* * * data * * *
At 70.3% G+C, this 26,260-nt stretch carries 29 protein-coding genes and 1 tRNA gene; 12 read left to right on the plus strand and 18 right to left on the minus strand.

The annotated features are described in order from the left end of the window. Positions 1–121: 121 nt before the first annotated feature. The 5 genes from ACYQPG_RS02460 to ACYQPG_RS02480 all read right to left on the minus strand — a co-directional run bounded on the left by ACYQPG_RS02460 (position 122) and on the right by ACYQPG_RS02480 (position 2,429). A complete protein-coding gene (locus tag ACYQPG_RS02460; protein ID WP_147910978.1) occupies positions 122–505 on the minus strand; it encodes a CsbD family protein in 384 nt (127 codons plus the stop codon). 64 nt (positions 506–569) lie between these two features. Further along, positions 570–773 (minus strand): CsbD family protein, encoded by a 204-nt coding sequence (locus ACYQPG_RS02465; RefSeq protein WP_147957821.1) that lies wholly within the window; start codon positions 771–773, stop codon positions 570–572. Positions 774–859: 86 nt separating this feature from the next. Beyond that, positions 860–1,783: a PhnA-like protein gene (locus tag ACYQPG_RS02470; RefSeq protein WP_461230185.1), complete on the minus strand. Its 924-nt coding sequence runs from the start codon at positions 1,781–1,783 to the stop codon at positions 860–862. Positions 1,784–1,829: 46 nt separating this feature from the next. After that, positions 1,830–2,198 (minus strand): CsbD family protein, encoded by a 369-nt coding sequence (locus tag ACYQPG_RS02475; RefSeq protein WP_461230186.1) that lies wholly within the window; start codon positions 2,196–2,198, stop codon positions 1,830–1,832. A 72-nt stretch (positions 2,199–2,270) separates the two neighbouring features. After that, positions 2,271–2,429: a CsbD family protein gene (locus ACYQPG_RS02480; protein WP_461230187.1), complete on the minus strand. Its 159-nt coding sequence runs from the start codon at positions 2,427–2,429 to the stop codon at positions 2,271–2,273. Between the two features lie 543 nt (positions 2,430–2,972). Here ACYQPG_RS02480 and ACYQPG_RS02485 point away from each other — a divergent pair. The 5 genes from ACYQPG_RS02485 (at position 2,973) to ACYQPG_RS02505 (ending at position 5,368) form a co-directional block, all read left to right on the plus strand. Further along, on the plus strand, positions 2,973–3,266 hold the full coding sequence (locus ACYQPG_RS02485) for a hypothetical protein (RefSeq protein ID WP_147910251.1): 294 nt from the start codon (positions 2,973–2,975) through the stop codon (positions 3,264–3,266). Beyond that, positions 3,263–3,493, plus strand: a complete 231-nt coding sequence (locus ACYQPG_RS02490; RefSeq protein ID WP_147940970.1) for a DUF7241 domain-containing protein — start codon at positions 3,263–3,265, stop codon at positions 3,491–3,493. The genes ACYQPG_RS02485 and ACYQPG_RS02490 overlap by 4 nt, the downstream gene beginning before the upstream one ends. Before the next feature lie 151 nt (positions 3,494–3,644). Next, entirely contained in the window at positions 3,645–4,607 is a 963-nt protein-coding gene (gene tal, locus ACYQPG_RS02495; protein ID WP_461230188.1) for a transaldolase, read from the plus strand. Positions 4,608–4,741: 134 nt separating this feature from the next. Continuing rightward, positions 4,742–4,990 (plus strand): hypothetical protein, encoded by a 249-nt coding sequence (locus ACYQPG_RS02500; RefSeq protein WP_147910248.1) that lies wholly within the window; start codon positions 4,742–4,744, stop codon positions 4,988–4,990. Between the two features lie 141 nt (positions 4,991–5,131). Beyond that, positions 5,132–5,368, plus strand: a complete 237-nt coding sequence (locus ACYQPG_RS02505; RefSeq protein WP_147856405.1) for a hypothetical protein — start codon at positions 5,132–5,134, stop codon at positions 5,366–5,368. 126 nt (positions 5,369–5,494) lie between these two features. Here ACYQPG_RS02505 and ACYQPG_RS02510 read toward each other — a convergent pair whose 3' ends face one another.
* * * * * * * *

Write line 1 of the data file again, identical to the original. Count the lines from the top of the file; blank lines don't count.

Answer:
At 70.3% G+C, this 26,260-nt stretch carries 29 protein-coding genes and 1 tRNA gene; 12 read left to right on the plus strand and 18 right to left on the minus strand.